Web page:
The majority of human tumor cells have highly aberrant karyotypes, typically ascribed to errors during tumor cell division, potentially linked to a failure of DNA repair, or telomeric insufficiency. Here we discuss another option, that of cell fusion which can lead to the re-assortment of chromosomes during post-fusion mitosis. The observation of hyperdiploid cells has a long history in cancer genetics, but the concept of cell fusion has been difficult to test in practice. Here, we examine the role of cell fusion during normal development, and relate that to potential cellular fusion partners for primary tumor cells. In particular, we describe the potential for stromal partner fusion during metastatic mobilization. The evidence for genetic and cytoplasmic diversity in heterotypic fusion partners is described, together with the new tools available to help the evaluation of this process as a tumor driver.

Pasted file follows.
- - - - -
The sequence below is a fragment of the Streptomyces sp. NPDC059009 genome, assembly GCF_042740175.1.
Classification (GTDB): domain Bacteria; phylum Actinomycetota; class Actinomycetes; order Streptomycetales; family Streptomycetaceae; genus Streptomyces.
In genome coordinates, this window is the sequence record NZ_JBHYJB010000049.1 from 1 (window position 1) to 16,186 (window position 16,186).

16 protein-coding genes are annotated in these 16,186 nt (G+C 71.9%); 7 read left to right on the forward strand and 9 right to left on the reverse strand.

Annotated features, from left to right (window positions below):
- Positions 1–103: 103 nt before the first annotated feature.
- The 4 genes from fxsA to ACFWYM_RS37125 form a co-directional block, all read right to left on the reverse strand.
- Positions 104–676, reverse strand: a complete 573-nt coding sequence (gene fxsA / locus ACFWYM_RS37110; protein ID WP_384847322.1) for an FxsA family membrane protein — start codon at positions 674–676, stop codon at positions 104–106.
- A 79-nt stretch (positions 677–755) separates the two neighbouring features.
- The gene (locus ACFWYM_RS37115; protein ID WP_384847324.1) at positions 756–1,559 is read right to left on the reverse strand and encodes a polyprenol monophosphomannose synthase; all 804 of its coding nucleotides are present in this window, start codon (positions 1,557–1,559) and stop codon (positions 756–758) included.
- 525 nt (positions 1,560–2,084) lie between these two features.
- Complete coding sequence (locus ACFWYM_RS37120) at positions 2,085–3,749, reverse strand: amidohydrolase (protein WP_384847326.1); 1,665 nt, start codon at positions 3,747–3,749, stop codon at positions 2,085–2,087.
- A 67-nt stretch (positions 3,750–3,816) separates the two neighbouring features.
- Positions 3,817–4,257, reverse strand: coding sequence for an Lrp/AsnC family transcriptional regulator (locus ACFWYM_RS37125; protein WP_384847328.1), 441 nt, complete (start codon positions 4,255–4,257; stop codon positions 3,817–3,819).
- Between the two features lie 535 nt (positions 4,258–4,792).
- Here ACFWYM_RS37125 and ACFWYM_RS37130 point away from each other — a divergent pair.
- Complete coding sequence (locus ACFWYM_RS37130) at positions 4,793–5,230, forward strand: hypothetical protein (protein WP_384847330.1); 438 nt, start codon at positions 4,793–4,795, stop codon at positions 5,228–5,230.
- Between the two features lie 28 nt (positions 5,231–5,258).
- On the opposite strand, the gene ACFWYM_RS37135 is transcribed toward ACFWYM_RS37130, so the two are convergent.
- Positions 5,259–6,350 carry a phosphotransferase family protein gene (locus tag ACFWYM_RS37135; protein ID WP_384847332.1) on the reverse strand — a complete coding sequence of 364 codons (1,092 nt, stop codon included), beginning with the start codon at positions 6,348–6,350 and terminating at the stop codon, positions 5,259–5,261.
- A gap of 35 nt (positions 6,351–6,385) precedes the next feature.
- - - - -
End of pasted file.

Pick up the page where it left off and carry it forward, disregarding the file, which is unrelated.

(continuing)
- Chromosomal instability
- Multipolar mitosis